Care Bill: Second reading House of Commons

Briefing One - Briefing is in support of clause 48 which ensures clarity in the application of the Human Rights Act 1998 to all regulated social care services

This briefing relates to Clause 48 of the Bill, which was inserted into the Bill by the House of Lords at Report stage. The text of Clause 48 closely follows the amendment tabled by Lord Low of Dalston, which was carried by 247 votes to 218 with cross-party support.

Clause 48 will provide people who receive regulated home care with direct legal redress against their home care provider for any human rights abuses that are the provider's responsibility. However, the clause would do more than provide a legal entitlement that could be enforced in the courts. In the Commission's analysis, clarifying the HRA in this way would also encourage providers to build a human rights approach into service delivery, helping to drive up standards in the social care sector.

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Briefing Two - Briefing in opposition to Clause 89 which specify the activities and organisations which will be subject to regular performance reviews by the Care Quality Commission

This is a briefing analysing proposed Clause 89 and promoting the merits for Clause 83 of the version of the Care Bill that went before the House of Lords Report Stage.

The effect of amending clause 83 was to remove proposed new requirements that the Care Quality Commission (CQC) conduct regular performance assessments (periodic reviews) of local authority adult social care commissioning and amended existing provisions relating to special reviews and investigations by the CQC. This would have provided a framework for independent oversight of local authority performance.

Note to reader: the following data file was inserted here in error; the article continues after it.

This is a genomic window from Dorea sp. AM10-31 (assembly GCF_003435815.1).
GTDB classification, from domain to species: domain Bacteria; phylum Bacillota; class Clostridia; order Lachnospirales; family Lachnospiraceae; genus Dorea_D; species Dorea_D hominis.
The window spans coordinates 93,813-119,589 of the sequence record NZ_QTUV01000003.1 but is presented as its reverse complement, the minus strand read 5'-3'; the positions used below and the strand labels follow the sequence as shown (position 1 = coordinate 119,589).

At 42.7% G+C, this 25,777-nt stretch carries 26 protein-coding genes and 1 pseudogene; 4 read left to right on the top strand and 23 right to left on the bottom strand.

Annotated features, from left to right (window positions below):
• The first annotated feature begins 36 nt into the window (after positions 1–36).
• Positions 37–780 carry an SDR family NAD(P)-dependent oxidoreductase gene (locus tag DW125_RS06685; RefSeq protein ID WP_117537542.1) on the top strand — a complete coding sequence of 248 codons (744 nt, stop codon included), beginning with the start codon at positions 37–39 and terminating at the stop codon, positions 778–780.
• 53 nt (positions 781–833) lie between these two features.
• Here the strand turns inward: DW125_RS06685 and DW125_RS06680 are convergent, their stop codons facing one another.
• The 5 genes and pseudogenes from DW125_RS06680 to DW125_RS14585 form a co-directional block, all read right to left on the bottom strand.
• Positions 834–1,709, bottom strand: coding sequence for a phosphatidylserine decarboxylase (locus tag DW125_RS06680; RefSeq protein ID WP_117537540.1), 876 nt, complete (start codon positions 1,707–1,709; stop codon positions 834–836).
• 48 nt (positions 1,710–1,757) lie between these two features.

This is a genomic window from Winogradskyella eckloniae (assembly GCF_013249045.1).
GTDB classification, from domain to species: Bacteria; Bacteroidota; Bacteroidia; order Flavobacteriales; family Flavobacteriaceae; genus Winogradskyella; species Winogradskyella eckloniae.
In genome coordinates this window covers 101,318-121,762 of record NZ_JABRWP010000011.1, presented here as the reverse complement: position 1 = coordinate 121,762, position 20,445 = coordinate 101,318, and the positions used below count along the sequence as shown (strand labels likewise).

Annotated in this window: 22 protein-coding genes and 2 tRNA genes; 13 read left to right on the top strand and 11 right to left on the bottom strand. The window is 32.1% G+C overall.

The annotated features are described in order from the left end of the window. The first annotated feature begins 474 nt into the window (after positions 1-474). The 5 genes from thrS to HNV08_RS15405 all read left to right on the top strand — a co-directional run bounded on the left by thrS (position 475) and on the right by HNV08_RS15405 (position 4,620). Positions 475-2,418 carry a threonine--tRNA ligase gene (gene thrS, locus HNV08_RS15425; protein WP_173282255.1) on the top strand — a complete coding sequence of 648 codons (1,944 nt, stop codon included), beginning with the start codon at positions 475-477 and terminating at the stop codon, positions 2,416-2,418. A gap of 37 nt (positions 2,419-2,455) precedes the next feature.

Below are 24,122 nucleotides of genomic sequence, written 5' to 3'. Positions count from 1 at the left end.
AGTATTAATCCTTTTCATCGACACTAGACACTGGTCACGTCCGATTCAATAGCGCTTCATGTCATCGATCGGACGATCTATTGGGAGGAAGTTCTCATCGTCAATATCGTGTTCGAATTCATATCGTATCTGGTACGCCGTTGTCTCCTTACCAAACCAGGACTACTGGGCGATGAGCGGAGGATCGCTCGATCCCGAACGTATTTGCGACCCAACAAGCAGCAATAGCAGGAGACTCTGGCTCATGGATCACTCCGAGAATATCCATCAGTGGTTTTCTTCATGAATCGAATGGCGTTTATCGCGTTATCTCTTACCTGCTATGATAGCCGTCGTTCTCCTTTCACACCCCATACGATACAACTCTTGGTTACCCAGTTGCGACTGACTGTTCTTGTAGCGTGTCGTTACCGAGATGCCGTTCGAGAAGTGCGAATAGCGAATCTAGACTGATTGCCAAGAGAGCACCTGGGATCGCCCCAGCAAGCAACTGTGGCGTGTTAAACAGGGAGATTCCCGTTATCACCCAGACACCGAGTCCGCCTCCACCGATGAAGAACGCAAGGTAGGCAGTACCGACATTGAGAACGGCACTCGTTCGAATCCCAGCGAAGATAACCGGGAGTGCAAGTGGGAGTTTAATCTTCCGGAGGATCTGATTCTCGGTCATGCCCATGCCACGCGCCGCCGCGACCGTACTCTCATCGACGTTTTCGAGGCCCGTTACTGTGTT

The Commission’s analysis is that the Care Bill presents an important opportunity to ensure that local government commissioning of care and support is regulated consistently with the requirements of the Equality Act and Human Rights Act. As noted in the briefing, evidence submitted to our formal inquiry into older people and human rights in home care suggested that the commissioning of adult social care was not always achieving required standards.

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Briefing Three - Briefing in support of amendment to introduce a power of access in specified circumstances

The Commission’s analysis

The Equality and Human Rights Commission’s analysis of the Care Bill suggests that the human rights of persons at risk of abuse would be better protected by amending the bill to provide a power of entry for local authority representatives, where a third party is refusing access to a person who is thought to be at risk of abuse and neglect. A power of entry with appropriate safeguards, combined with the proposed duty of local authorities to make enquiries, would enable more effective interventions in response to allegations or suspicions of abuse and neglect.

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Last updated: 06 Jul 2016